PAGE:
Yesterday, Alex Kipman, Technical Fellow at Microsoft, delivered a presentation at the Microsoft Reactor Space in San Francisco where he outlined the company’s vision for Windows Mixed Reality and what consumers can expect when the first hardware goes on sale in two weeks.
Kipman opened with an evangelical manifesto for Mixed Reality, promising that it will usher in a new era of computing that he described as revolutionary.
Touching on philosophy briefly, he proclaimed that, “Computers will empower us to renegotiate our very contract with reality”, going on to reiterate the point by saying, “Our very sense of reality is set to be transformed”.
Kipman’s conceit was that MR will give us, “The ability to transcend time, space and devices. We’ll immerse ourselves in virtual worlds of our choosing and be able to accomplish impossible things”.
The Only MR/AR/VR Continuum
The technical fellow has broad ambitions for WMR saying, “Mixed reality will unleash the creativity of every person and every organisation on the planet” And that it, “Will change the way we communicate, work and play”.
And what of Microsoft’s place in this future? “We are the only company to have embraced the entire continuum for Mixed Reality”, said Kipman explaining this spans, “From Augmented Reality to Virtual Reality – and everywhere in-between”.
The revolution will start with PCs, phones, opaque headsets, see-through headsets and ultimately, “In the future, headsets that can do both”.
Yesterday’s special event was to give a better understanding of, “The next wave of Windows Mixed Reality Devices, immersive Virtual Reality headsets and motion controllers”. That’s right; despite Microsoft insisting that we call its new hardware Mixed Reality, it seems it’s OK to refer to them as VR after all.
The Windows Native MR OS
Kipman reminded us that Windows 10 was made from the ground up to natively support Mixed Reality so that it will deliver, “An experience not available on anybody else’s platform or anybody else’s device”.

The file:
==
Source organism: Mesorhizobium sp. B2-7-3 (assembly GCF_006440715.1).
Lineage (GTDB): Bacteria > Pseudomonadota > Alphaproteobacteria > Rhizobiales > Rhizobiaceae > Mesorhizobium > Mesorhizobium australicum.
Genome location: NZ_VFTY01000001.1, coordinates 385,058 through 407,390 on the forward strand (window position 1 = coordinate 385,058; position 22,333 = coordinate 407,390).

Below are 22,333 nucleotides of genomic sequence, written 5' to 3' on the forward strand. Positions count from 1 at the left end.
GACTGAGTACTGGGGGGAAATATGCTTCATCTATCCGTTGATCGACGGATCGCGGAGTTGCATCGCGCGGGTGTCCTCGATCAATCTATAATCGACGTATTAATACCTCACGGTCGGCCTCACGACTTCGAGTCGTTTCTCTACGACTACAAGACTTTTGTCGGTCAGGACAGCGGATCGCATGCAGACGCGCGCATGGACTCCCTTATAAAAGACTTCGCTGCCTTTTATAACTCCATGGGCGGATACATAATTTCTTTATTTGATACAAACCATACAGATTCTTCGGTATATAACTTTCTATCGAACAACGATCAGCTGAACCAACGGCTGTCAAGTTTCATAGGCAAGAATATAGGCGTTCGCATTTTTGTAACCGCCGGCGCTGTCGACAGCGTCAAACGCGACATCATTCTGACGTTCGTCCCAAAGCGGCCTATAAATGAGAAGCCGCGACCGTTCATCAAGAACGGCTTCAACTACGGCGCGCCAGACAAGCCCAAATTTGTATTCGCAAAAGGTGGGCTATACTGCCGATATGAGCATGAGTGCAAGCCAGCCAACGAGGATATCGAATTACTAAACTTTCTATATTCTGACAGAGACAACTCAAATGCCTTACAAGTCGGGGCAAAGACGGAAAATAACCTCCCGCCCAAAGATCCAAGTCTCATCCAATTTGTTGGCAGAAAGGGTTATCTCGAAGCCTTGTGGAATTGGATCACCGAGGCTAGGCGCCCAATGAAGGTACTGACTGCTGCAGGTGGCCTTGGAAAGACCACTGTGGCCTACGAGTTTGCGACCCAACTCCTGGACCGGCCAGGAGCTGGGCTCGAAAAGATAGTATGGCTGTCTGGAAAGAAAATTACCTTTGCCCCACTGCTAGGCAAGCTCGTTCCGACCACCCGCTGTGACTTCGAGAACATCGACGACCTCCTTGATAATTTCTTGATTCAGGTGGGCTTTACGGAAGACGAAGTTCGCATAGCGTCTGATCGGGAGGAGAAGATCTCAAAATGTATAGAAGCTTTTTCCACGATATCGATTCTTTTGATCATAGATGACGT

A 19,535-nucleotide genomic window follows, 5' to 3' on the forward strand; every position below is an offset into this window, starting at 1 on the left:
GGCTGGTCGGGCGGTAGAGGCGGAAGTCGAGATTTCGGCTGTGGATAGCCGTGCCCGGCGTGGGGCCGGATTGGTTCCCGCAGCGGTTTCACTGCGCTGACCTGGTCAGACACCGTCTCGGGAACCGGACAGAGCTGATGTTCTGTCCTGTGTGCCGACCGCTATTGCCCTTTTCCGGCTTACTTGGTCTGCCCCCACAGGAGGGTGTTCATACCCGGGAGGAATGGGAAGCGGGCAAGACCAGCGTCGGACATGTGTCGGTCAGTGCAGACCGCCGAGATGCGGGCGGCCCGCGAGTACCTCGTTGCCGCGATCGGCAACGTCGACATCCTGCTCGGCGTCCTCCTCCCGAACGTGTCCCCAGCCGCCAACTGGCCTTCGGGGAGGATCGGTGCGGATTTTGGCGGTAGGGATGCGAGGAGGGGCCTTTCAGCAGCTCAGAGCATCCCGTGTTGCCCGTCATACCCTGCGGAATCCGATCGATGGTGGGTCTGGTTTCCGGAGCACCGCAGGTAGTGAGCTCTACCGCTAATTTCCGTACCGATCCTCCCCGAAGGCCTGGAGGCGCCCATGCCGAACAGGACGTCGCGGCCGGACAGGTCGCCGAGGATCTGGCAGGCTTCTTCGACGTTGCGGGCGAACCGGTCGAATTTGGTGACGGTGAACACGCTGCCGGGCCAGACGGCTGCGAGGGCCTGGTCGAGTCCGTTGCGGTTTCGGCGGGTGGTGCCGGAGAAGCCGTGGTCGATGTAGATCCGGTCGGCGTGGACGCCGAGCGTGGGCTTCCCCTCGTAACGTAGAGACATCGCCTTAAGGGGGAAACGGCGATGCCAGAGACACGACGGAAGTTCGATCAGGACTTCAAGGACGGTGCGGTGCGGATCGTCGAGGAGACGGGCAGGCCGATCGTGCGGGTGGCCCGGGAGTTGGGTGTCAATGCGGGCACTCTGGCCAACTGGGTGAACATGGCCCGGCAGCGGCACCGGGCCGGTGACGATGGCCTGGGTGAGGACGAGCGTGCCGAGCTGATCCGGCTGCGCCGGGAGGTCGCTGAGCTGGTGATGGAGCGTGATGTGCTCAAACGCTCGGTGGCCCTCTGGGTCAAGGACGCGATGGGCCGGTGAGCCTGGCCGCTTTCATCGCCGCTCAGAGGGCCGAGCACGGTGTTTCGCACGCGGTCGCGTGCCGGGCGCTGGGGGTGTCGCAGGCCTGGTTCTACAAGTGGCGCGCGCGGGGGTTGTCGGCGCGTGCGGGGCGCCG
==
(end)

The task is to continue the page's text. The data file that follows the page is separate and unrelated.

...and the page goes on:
Microsoft, he said, has crafted an entirely new reality for Windows; “We didn’t want to just build a new operating system. We wanted to build a deeply human way of operating”.
Kipman portrayed WMR as, “The first spatial operating system”, explaining that it’s been designed, “To leverage our instinctual ability to navigate the world around us”. As he put it, “Space is the ultimate interface”.
Hi Honey, I’m Home!
With WMR, when you fire up your computer, your next desktop will be a 3-dimensional home that you can decorate with art and apps alike. This spatial OS is intended to be, “A place where every piece of content has context”. The first iteration is called The Cliff House, but more locations will be available.
A compelling case for the Windows ecosystem, Kipman checked the weather in WMR using the same app that can also be used on PC, HoloLens, Xbox and tablet. With more than 20,000 apps in the library – including Cortana, as demonstrated onstage – that’s a lot of content from day one.
Adding to this, the Windows Mixed Reality Steam VR Preview will be available later this year.
Xbox WMR... Kinda
Speaking of Xbox, one burning question is whether Microsoft’s games console will support WMR, having seemingly walked back its pledge to offer ‘High fidelity VR’ as ‘The next step change for gamers’.
While we’re still waiting for the news that the forthcoming Xbox One X will take advantage of WMR directly, Kipman used the recently released Cuphead to demonstrate streaming Xbox games to play on a 300-inch screen in WMR, via a Windows PC.
Social Media In WMR
Microsoft also used the special event for what Kipman called, “The first ever acquisition to be announced entirely from within Virtual Reality”, with the news that it has acquired social VR service, AltspaceVR. You can read more on that in our previous article.
Holgram Introduces Halo Recruit
A neat feature of the Cliff House is the ability to place convincing pre-recorded ‘holograms’ of people. That’s how Bonnie Ross, head of 343 Studios, introduced Halo Recruit, describing it as, “A fun, brief introduction to the world of Halo in WMR for the very first time”.
Although nothing was shown of the title, we know this to be an ‘experience’ rather than a full Halo VR game. Ross said it’s, “Only scratching the surface of what the potential of a Halo MR experience could be”.
Coinciding with the WMR hardware release date, Halo Recruit will be available on 17th October.
Samsung Odyssey Premium Product
Kipman finally confirmed that Samsung’s next VR headset will be a ‘premium’ WMR headset, available on 6th November for $499, including motion controllers. You can read more information about this in our previous article.
The special event presentation video:
Pre-Orders Now Open
All Windows Mixed Reality headsets coming ‘this holiday’ are available to pre-order now.